statements cannot constitute an adoptive admission because Chiles could not freely speak about his case while in jail. Chiles's argument to be unpersuasive. We find
Chiles and Stevenson "were
freely discussing" the arrest. Id. Chiles "gave no indication that
he was being silent in the face of [Stevenson's] accusations because he knew he was being recorded. On the contrary, the
recording demonstrates that [Chiles] not only heard and understood the statements made by [Stevenson], but commented upon them to some extent." Id. Thus, we find no error in the district court's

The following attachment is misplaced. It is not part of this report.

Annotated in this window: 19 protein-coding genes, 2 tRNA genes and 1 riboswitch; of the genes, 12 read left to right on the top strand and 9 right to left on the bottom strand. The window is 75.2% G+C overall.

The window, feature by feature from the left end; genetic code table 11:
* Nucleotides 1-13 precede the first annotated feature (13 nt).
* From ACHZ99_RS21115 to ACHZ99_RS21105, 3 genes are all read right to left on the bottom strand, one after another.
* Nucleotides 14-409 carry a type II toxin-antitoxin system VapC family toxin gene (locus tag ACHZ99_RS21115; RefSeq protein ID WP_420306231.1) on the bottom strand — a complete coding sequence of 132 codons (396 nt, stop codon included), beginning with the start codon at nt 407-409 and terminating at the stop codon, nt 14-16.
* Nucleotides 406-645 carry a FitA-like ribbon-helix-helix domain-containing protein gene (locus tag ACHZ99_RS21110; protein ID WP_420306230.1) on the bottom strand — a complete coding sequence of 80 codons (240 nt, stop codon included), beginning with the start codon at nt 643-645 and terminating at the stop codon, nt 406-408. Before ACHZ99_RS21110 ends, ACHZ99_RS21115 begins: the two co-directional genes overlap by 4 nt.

admission of the May 8, 2005 telephone recording. After the district court admitted into evidence the recording of the May 8, 2005 telephone call, Chiles sought to have the recording of the May 10, 2005 telephone call admitted. On May 10,
2005, Chiles called Stevenson again and this time he expressly stated to Stevenson that he did not know the gun was in the seat pocket. During the conversation, Chiles also stated that he could
not have had the gun on him because he was a convicted felon. Chiles contends that the district court erred in excluding this from evidence because the May 10, 2005 tape was needed to put the May 8, 2005 tape into context. Pursuant to the rule of
completeness, set forth in Federal Rule of Evidence 106, "[w]hen a . . . recorded statement . . . is introduced by a party, an